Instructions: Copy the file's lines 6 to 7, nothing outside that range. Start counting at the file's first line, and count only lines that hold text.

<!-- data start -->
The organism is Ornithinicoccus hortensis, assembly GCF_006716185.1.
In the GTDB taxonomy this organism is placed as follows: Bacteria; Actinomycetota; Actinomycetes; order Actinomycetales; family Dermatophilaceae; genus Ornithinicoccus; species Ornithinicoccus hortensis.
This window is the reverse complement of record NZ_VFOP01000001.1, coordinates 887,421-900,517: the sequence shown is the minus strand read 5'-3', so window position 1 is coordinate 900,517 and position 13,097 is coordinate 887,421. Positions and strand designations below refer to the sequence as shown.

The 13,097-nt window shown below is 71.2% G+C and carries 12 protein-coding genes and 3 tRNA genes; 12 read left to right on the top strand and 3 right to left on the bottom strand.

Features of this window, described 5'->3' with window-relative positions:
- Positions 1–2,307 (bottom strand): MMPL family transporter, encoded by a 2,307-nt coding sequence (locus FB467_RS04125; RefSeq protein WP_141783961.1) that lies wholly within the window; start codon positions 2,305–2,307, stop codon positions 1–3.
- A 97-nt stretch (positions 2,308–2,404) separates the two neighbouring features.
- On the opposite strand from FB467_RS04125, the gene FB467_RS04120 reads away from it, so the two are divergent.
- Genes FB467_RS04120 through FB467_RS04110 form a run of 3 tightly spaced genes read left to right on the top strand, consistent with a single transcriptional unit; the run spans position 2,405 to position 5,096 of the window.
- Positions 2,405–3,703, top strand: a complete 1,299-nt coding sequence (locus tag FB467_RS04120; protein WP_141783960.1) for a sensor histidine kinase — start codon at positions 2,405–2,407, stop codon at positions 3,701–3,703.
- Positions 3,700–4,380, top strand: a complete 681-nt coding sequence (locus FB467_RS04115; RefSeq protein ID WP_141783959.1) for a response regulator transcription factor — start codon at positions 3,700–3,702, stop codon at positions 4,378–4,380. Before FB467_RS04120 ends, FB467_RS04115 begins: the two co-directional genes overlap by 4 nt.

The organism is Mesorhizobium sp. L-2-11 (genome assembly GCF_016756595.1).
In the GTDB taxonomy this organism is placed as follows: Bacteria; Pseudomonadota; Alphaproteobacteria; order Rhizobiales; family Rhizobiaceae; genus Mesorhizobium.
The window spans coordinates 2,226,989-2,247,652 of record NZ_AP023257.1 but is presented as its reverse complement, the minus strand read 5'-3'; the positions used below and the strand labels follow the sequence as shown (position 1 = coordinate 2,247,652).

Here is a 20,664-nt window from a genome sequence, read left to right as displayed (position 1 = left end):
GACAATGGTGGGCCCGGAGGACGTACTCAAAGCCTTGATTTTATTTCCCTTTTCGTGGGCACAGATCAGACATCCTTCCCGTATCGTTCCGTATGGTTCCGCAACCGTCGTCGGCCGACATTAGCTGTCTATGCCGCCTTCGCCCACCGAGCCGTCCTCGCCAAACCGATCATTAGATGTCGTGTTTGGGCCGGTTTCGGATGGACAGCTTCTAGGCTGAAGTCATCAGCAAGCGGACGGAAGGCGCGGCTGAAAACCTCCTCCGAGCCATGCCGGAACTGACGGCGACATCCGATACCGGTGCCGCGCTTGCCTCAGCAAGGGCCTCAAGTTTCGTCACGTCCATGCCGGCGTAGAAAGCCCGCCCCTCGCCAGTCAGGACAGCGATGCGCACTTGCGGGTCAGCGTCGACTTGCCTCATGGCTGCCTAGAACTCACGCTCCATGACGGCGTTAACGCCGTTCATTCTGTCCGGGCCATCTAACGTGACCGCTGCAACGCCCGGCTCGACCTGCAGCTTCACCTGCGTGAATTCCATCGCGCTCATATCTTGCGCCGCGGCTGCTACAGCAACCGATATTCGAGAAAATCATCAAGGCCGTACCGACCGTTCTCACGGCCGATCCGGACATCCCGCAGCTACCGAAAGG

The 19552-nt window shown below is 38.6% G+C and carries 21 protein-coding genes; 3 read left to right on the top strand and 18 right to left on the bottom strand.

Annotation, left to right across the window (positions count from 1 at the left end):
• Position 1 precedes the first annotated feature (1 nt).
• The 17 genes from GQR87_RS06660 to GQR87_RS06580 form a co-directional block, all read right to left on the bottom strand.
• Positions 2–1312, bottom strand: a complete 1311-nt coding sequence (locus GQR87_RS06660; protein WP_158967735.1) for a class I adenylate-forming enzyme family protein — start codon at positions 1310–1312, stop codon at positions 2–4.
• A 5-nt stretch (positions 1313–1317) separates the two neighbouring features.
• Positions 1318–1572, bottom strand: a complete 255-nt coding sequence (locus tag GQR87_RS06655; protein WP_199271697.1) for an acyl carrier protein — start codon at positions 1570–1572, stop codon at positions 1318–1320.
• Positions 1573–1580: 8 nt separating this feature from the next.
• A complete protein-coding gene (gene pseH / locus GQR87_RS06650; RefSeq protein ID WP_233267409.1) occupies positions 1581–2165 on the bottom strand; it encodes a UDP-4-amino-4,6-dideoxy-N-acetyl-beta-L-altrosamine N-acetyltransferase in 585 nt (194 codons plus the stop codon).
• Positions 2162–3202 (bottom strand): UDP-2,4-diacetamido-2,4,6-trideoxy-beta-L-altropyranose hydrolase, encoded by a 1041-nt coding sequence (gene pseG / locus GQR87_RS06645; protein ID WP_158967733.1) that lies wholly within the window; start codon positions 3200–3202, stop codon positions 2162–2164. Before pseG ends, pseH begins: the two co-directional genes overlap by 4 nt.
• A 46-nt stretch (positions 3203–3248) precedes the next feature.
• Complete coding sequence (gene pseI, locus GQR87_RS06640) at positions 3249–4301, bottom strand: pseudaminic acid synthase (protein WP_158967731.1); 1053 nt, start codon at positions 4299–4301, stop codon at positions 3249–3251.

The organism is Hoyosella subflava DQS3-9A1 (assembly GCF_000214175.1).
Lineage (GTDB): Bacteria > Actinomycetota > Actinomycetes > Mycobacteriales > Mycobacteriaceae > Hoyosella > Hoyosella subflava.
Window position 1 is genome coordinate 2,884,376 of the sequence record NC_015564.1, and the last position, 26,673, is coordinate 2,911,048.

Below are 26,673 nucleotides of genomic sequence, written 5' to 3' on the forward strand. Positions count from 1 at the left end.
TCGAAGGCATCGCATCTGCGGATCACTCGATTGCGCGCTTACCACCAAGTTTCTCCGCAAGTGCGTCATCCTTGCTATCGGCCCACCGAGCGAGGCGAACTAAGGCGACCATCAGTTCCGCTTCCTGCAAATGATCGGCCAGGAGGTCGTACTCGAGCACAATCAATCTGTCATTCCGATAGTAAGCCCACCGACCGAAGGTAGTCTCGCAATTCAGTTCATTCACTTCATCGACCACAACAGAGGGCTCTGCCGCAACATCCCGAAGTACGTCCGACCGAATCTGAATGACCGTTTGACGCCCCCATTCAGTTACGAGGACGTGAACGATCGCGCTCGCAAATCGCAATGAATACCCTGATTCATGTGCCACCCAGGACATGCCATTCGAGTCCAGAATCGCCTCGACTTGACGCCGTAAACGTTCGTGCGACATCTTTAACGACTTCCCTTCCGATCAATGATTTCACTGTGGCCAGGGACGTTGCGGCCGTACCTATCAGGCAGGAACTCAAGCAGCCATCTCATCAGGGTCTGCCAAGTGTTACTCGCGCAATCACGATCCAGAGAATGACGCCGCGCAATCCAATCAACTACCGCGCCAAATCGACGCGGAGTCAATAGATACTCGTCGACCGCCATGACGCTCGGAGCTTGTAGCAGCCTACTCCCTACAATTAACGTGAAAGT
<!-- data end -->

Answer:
- Positions 1–2,307 (bottom strand): MMPL family transporter, encoded by a 2,307-nt coding sequence (locus FB467_RS04125; RefSeq protein WP_141783961.1) that lies wholly within the window; start codon positions 2,305–2,307, stop codon positions 1–3.
- A 97-nt stretch (positions 2,308–2,404) separates the two neighbouring features.